It feels wonderful.
Last night I finally whipped out my candy thermometer, and got around to doing something I’ve been thinking of since last summer: making my own yoghourt. There was really nothing stopping me, I’d just gotten distracted with other things, had let it languish, then forgotten about it for awhile.
Last week, in a fit of madness (and not remembering properly what we already had at home) I bought milk which we had no need of. It seemed like a good time, then, to try this yoghourt experiment. After all, if it went very badly, I wasn’t going to be down to my last bag, so… I did it.
It’s too early (in my opinion) to tell how the results went. There was solidifying for sure (is that curdling? is there a word for it? yoghourt-ification?) but as I wasn’t armed with cheesecloth to strain it, there was still too much whey still mixed in for my taste. (I’m not even sure where to buy cheesecloth, but I’m definitely including that step in my next attempt. Also in the next attempt? Throwing in any remnants of cartons of cream I may have in the fridge.)
So although I’ve tasted a little bit (tastes like runny yoghourt!) I consider this batch in its current form to be too runny for prime time. I’ll wait a bit for more whey to separate out and give it a whirl.
This pickiness is, of course, part of what inspired me to look up the process (super-easy by the way) in the first place. I have nothing against commercial yoghourts in general, but it was something of a struggle to find one that properly balanced texture (more solid than liquid) with taste (less sourness, more creaminess) all without the addition of gelatin (weird) or excessive sugar. Naturally, the candidates were sparse.
I expect it’ll take more than a little trial and error, but I’m hoping to get to the point where I can just make a yoghourt I really like and never have to do the supermarket shuffle of experimenting through the different brands and flavours to find good yoghourt (especially if the one I currently use is discontinued).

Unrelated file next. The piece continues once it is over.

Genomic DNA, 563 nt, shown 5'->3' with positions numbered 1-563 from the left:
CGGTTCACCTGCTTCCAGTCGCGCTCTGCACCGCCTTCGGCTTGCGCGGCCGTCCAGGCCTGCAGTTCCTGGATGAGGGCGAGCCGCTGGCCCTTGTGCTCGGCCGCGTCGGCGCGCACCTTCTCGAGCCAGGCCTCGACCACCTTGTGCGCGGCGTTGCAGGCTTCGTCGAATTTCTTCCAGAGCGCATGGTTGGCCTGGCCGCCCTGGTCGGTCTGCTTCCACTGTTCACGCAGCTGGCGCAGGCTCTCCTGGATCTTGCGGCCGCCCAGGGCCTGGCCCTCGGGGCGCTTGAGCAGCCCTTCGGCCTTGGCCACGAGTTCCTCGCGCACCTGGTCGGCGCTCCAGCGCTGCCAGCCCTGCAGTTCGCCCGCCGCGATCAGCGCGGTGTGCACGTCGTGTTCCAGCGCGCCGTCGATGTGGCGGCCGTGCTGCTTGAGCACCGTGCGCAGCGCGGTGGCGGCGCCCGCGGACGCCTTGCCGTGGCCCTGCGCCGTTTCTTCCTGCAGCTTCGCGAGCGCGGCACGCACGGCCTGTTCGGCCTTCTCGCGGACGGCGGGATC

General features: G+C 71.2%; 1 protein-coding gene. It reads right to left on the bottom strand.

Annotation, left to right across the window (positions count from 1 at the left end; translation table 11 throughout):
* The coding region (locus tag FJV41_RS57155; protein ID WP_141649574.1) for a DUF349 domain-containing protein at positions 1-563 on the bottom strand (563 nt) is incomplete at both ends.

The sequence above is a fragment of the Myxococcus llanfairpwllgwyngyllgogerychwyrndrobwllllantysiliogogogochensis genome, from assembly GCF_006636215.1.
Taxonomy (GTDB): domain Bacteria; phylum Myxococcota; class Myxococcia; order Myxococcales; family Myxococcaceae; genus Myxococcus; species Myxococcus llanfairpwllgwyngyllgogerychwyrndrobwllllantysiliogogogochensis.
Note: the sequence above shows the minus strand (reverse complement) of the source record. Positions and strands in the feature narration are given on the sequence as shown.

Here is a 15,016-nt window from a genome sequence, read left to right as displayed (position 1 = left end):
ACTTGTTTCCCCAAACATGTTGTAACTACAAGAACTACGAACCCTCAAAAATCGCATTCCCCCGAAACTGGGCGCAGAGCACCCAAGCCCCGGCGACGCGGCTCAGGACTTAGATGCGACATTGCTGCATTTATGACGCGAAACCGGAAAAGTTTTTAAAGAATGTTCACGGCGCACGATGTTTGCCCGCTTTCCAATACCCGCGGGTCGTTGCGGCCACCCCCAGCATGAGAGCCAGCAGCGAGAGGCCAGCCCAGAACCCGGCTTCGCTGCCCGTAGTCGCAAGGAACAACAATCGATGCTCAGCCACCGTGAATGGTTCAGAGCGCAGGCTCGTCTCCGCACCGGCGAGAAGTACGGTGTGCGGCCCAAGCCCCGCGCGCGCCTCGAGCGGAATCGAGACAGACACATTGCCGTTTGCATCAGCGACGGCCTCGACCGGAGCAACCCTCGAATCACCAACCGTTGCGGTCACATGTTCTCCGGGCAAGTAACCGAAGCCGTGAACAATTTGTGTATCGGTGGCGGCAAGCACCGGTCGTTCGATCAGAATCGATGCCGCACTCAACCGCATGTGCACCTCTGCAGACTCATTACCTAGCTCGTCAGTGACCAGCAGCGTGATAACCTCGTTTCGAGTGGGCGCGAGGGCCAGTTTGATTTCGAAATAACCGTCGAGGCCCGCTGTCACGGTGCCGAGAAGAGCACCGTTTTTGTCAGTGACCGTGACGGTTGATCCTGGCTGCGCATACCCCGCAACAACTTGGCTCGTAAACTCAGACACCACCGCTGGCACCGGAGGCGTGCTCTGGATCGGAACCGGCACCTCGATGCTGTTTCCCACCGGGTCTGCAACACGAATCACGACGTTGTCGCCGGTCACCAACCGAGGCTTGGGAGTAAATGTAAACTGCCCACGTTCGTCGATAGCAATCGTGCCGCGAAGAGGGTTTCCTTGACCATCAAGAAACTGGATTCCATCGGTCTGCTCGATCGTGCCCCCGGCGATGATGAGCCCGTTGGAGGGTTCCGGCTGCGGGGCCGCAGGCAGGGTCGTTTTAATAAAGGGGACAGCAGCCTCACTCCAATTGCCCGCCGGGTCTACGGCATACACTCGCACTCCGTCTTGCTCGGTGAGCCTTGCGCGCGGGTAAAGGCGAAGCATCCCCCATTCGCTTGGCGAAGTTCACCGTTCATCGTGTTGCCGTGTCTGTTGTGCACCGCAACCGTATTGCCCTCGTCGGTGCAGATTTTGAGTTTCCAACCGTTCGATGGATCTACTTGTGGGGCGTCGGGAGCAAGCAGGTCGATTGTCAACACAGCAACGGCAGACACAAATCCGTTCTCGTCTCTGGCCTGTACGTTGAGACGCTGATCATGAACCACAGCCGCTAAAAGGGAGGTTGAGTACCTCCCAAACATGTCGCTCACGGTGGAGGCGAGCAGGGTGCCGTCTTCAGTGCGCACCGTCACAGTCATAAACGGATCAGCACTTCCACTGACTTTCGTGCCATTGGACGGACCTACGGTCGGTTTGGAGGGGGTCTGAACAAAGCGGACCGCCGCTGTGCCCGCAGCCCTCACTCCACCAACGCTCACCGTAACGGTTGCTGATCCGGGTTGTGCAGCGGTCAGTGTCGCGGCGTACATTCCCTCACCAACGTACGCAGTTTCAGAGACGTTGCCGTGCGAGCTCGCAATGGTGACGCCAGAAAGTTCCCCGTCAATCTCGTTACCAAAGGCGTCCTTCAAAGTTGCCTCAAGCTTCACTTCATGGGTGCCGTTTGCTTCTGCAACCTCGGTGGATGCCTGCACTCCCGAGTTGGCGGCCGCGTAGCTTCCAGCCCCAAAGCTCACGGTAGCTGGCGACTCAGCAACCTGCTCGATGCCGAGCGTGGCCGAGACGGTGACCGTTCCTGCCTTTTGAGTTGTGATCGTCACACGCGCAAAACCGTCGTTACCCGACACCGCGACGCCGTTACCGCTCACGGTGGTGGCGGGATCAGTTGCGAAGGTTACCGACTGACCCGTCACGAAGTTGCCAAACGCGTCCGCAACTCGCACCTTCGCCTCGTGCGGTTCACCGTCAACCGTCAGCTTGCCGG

I’m recently reading Sleeping Green Is Naked, a book about a woman’s efforts (back in 2006) to “green” her life by making one change (big or small) per day for a year. While entertaining (particularly for me, since she lives in my hometown and writes for a national paper there), it’s also shifted my focus a little to where I’m starting to look at habits I have and whether or not there is an easy way to change them to live less wastefully. (I am desperately hoping this won’t turn me into one of those tiresome, overly analytical zealot-types, but it does seem to me that if there’s an easy lifestyle change that’ll make a difference, we really should do it.)
It occurred to me that were I to start making my own yoghourt, I wouldn’t be sending a plastic container off to be recycled every week (more or less) and better still (for me anyway), I wouldn’t be left dreading the remnants of the occasional tub of plain yoghourt I buy (mostly because a recipe or plans for curry call for it) which I never use up entirely and then eventually endure in my granola, even though its sourness intimidates me. Instead I can just do what I did this morning: portion off a small part of the proto-yoghourt into a tub destined to be bland plain, and mix in some vanilla and honey into the remainder (destined to be breakfast). It’s both freeing and (hopefully) delicious.
Oh, I’m excited to be waking up with the spring and finding energy for new projects again!